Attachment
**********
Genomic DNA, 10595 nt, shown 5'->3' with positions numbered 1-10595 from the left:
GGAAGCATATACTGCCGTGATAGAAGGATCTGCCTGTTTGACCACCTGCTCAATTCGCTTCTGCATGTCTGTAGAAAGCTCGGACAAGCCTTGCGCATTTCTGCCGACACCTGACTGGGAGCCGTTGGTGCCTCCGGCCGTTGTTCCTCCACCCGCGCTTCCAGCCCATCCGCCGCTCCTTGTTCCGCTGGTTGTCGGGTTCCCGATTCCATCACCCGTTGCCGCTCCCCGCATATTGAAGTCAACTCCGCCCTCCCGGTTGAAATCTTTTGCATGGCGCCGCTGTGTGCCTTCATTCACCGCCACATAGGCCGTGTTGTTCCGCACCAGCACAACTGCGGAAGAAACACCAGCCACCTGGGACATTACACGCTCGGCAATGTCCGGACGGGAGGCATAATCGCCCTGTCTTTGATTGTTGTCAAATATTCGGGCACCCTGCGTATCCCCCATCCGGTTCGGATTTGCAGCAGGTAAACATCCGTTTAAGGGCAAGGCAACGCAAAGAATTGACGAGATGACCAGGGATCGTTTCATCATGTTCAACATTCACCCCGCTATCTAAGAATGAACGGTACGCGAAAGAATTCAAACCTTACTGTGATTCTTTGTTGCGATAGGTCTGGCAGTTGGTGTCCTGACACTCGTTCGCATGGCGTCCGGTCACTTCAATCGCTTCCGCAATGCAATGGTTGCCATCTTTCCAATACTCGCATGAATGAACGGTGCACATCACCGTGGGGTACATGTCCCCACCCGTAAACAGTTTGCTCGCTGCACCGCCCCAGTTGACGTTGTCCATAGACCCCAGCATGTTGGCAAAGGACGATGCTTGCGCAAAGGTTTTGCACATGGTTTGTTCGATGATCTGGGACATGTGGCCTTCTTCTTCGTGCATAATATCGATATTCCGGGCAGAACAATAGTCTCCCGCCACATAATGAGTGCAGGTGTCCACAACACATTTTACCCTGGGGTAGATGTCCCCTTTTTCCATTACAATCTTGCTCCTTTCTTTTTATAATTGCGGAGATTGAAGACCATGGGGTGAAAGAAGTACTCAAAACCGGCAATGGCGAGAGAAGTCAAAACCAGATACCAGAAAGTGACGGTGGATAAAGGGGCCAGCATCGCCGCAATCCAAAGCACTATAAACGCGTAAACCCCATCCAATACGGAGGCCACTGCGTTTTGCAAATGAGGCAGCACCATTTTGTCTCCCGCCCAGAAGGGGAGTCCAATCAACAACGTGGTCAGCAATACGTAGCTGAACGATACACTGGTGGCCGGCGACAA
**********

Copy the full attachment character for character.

Genomic DNA, 10595 nt, shown 5'->3' with positions numbered 1-10595 from the left:
GGAAGCATATACTGCCGTGATAGAAGGATCTGCCTGTTTGACCACCTGCTCAATTCGCTTCTGCATGTCTGTAGAAAGCTCGGACAAGCCTTGCGCATTTCTGCCGACACCTGACTGGGAGCCGTTGGTGCCTCCGGCCGTTGTTCCTCCACCCGCGCTTCCAGCCCATCCGCCGCTCCTTGTTCCGCTGGTTGTCGGGTTCCCGATTCCATCACCCGTTGCCGCTCCCCGCATATTGAAGTCAACTCCGCCCTCCCGGTTGAAATCTTTTGCATGGCGCCGCTGTGTGCCTTCATTCACCGCCACATAGGCCGTGTTGTTCCGCACCAGCACAACTGCGGAAGAAACACCAGCCACCTGGGACATTACACGCTCGGCAATGTCCGGACGGGAGGCATAATCGCCCTGTCTTTGATTGTTGTCAAATATTCGGGCACCCTGCGTATCCCCCATCCGGTTCGGATTTGCAGCAGGTAAACATCCGTTTAAGGGCAAGGCAACGCAAAGAATTGACGAGATGACCAGGGATCGTTTCATCATGTTCAACATTCACCCCGCTATCTAAGAATGAACGGTACGCGAAAGAATTCAAACCTTACTGTGATTCTTTGTTGCGATAGGTCTGGCAGTTGGTGTCCTGACACTCGTTCGCATGGCGTCCGGTCACTTCAATCGCTTCCGCAATGCAATGGTTGCCATCTTTCCAATACTCGCATGAATGAACGGTGCACATCACCGTGGGGTACATGTCCCCACCCGTAAACAGTTTGCTCGCTGCACCGCCCCAGTTGACGTTGTCCATAGACCCCAGCATGTTGGCAAAGGACGATGCTTGCGCAAAGGTTTTGCACATGGTTTGTTCGATGATCTGGGACATGTGGCCTTCTTCTTCGTGCATAATATCGATATTCCGGGCAGAACAATAGTCTCCCGCCACATAATGAGTGCAGGTGTCCACAACACATTTTACCCTGGGGTAGATGTCCCCTTTTTCCATTACAATCTTGCTCCTTTCTTTTTATAATTGCGGAGATTGAAGACCATGGGGTGAAAGAAGTACTCAAAACCGGCAATGGCGAGAGAAGTCAAAACCAGATACCAGAAAGTGACGGTGGATAAAGGGGCCAGCATCGCCGCAATCCAAAGCACTATAAACGCGTAAACCCCATCCAATACGGAGGCCACTGCGTTTTGCAAATGAGGCAGCACCATTTTGTCTCCCGCCCAGAAGGGGAGTCCAATCAACAACGTGGTCAGCAATACGTAGCTGAACGATACACTGGTGGCCGGCGACAA